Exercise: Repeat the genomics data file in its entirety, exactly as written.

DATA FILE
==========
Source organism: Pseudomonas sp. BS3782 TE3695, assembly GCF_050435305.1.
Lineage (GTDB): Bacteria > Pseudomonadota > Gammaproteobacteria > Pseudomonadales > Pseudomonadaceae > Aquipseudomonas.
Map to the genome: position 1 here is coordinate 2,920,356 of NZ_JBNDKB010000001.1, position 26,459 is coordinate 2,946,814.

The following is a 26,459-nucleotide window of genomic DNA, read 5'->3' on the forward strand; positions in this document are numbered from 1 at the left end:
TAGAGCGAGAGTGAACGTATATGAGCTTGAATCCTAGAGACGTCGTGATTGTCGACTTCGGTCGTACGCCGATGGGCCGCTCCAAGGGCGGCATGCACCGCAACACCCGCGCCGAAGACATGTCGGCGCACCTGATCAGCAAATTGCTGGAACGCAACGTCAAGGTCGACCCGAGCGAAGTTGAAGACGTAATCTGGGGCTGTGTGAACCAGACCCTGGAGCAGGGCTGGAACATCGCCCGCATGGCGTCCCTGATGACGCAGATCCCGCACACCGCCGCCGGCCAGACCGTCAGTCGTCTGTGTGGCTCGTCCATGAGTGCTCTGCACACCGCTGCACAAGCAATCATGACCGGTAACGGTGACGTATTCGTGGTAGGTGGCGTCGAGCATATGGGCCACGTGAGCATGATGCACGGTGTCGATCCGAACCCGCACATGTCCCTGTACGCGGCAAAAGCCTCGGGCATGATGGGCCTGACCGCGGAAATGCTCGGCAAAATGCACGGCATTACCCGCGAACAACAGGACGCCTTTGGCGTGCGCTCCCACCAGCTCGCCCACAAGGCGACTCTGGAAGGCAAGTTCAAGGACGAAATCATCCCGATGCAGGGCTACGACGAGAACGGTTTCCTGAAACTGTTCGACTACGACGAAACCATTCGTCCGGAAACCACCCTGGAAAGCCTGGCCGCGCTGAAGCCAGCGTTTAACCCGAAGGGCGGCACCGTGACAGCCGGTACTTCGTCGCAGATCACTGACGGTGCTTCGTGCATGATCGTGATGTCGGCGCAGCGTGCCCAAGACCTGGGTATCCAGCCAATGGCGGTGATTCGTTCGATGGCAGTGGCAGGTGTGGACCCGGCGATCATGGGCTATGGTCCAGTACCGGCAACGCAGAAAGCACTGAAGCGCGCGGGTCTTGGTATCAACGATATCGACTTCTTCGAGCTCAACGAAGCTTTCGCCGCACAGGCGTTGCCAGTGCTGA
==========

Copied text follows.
Source organism: Pseudomonas sp. BS3782 TE3695, assembly GCF_050435305.1.
Lineage (GTDB): Bacteria > Pseudomonadota > Gammaproteobacteria > Pseudomonadales > Pseudomonadaceae > Aquipseudomonas.
Map to the genome: position 1 here is coordinate 2,920,356 of NZ_JBNDKB010000001.1, position 26,459 is coordinate 2,946,814.

The following is a 26,459-nucleotide window of genomic DNA, read 5'->3' on the forward strand; positions in this document are numbered from 1 at the left end:
TAGAGCGAGAGTGAACGTATATGAGCTTGAATCCTAGAGACGTCGTGATTGTCGACTTCGGTCGTACGCCGATGGGCCGCTCCAAGGGCGGCATGCACCGCAACACCCGCGCCGAAGACATGTCGGCGCACCTGATCAGCAAATTGCTGGAACGCAACGTCAAGGTCGACCCGAGCGAAGTTGAAGACGTAATCTGGGGCTGTGTGAACCAGACCCTGGAGCAGGGCTGGAACATCGCCCGCATGGCGTCCCTGATGACGCAGATCCCGCACACCGCCGCCGGCCAGACCGTCAGTCGTCTGTGTGGCTCGTCCATGAGTGCTCTGCACACCGCTGCACAAGCAATCATGACCGGTAACGGTGACGTATTCGTGGTAGGTGGCGTCGAGCATATGGGCCACGTGAGCATGATGCACGGTGTCGATCCGAACCCGCACATGTCCCTGTACGCGGCAAAAGCCTCGGGCATGATGGGCCTGACCGCGGAAATGCTCGGCAAAATGCACGGCATTACCCGCGAACAACAGGACGCCTTTGGCGTGCGCTCCCACCAGCTCGCCCACAAGGCGACTCTGGAAGGCAAGTTCAAGGACGAAATCATCCCGATGCAGGGCTACGACGAGAACGGTTTCCTGAAACTGTTCGACTACGACGAAACCATTCGTCCGGAAACCACCCTGGAAAGCCTGGCCGCGCTGAAGCCAGCGTTTAACCCGAAGGGCGGCACCGTGACAGCCGGTACTTCGTCGCAGATCACTGACGGTGCTTCGTGCATGATCGTGATGTCGGCGCAGCGTGCCCAAGACCTGGGTATCCAGCCAATGGCGGTGATTCGTTCGATGGCAGTGGCAGGTGTGGACCCGGCGATCATGGGCTATGGTCCAGTACCGGCAACGCAGAAAGCACTGAAGCGCGCGGGTCTTGGTATCAACGATATCGACTTCTTCGAGCTCAACGAAGCTTTCGCCGCACAGGCGTTGCCAGTGCTGA